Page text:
I’m a huge fan of games doing something completely new. Despite being decades old now (both me and gaming as a whole), it’s still surprising at how many creative developers can really push the boundaries of a genre to make something truly unique.¬† Daniel Benmergui attempted just that with Storyteller and has produced a truly charming and whimsical experience.

The premise of the game is surprisingly straightforward, putting you in the hands of a storyteller as he reads excerpts that are largely based from famous tales. Each of the game’s fourteen chapters are divided into around four or five tales, and you need to assemble them using the prompts provided.

Putting together your story is remarkably simple (even more so using the game’s excellent touch screen controls in portable mode), as you simply need to select the type of scene and the characters within it. How characters interact within a scene will depend on both their personality and their current mood with other NPCs, but getting them to do what you want is relatively intuitive. The Butler is a conniving sneak who will stop at nothing to shoot his master given the opportunity to do so; the king, on the other hand, is a friendly soul who would need some type of pushing if he were to kill another man. Setting up these situations is where the true puzzle gameplay of Storyteller¬†lies, and trying to arrange tougher scenarios with the limited requirements is a hell of a lot of fun – even if it never really gets too difficult.


Over the course of the game, you’ll find yourself murdering people, eliminating vampires, disguising yourself as a dragon, and so much more. The game is filled with romance and tragedy, and each of the game’s characters have very distinctive personalities that help you remember the types of roles they typically play. It’s such a sweet game to play and I found it hard to put down due to the sheer amount of joy it produced in me.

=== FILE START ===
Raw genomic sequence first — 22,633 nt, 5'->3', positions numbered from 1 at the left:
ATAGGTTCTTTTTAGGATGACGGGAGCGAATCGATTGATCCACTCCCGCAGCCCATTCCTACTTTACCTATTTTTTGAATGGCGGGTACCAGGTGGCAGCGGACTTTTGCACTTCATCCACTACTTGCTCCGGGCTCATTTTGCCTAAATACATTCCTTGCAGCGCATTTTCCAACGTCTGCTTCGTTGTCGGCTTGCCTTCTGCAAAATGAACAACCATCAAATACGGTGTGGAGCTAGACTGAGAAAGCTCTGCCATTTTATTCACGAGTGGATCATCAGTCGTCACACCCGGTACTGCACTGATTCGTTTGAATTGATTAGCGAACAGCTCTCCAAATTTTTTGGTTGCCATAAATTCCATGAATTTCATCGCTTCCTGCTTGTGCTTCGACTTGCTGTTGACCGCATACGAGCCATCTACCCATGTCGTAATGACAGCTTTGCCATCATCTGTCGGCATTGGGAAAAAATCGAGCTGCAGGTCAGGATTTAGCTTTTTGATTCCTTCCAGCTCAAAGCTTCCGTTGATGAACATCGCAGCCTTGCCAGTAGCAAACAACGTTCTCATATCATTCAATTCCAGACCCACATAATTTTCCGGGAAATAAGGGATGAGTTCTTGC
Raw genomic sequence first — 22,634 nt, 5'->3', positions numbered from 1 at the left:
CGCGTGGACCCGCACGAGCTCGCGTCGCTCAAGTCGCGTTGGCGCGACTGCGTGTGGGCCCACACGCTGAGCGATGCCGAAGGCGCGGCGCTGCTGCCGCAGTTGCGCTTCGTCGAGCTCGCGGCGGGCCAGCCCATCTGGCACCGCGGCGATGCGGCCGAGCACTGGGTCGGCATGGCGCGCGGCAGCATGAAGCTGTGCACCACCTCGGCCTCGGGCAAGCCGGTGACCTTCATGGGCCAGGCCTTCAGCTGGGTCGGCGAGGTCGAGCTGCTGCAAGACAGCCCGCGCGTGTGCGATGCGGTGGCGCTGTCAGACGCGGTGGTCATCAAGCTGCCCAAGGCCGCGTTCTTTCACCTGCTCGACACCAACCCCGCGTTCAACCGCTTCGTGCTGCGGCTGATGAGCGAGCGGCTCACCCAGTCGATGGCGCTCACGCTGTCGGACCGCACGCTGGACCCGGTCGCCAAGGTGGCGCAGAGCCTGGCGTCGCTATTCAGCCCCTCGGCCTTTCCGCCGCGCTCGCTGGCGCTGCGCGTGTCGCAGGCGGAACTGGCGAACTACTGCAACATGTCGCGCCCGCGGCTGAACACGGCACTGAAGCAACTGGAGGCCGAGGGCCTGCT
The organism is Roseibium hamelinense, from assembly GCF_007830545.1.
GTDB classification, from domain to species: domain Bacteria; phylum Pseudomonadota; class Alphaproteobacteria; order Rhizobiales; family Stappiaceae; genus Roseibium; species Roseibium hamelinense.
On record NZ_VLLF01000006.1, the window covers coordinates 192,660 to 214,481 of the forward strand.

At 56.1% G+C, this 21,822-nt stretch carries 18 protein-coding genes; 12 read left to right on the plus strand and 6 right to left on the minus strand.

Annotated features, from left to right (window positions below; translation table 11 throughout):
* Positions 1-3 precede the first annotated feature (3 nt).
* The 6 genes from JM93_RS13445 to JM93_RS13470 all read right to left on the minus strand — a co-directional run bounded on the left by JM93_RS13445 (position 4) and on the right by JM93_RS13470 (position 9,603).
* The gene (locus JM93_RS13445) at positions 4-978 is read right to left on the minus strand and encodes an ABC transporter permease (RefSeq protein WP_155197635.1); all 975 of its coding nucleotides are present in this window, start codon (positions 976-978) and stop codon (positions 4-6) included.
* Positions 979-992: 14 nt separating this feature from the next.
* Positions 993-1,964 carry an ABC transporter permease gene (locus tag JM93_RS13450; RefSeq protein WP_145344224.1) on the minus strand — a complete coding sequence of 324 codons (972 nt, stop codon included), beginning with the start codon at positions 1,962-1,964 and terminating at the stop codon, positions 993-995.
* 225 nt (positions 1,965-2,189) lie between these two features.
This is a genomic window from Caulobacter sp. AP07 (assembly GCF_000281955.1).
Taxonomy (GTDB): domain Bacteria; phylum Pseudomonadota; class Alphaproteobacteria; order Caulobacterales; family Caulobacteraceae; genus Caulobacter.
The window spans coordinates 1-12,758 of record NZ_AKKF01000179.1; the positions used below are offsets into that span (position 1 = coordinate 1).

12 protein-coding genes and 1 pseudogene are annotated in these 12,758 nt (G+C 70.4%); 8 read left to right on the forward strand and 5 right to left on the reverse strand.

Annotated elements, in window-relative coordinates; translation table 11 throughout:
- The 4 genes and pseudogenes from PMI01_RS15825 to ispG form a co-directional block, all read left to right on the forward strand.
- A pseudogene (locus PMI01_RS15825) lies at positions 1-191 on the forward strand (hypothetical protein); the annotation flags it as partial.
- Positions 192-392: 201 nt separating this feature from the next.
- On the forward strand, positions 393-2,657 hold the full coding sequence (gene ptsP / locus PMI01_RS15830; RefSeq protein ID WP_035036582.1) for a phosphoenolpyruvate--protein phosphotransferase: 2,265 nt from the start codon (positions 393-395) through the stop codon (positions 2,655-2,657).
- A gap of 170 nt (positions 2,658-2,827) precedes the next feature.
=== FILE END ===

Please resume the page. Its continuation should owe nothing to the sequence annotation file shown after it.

Unfortunately, that time spent isn’t quite as long as you may like. At launch, the game would probably take around 90 minutes or so to beat, but the post-launch content update effectively doubled that playtime by adding in a load of new levels, challenges, and even some nifty post-game content starring the biggest rapscallion in theatre: the Devil. It’s certainly enough content to justify the price, especially if you decide to tackle the other postgame challenge: an achievement system where you can earn stamps by making certain events happen, but you’re still likely going to fly through the main game in a single session due to the game’s straightforward difficulty.

Having said all that, I’m not sure it really needs to do a whole lot more than it currently does. Storyteller is lovingly crafted with a beautiful aesthetic, unique premise, and wonderful characters. Whilst it will certainly have you yearning for more content, that’s only really a testament to just how much whimsical fun the game is.¬†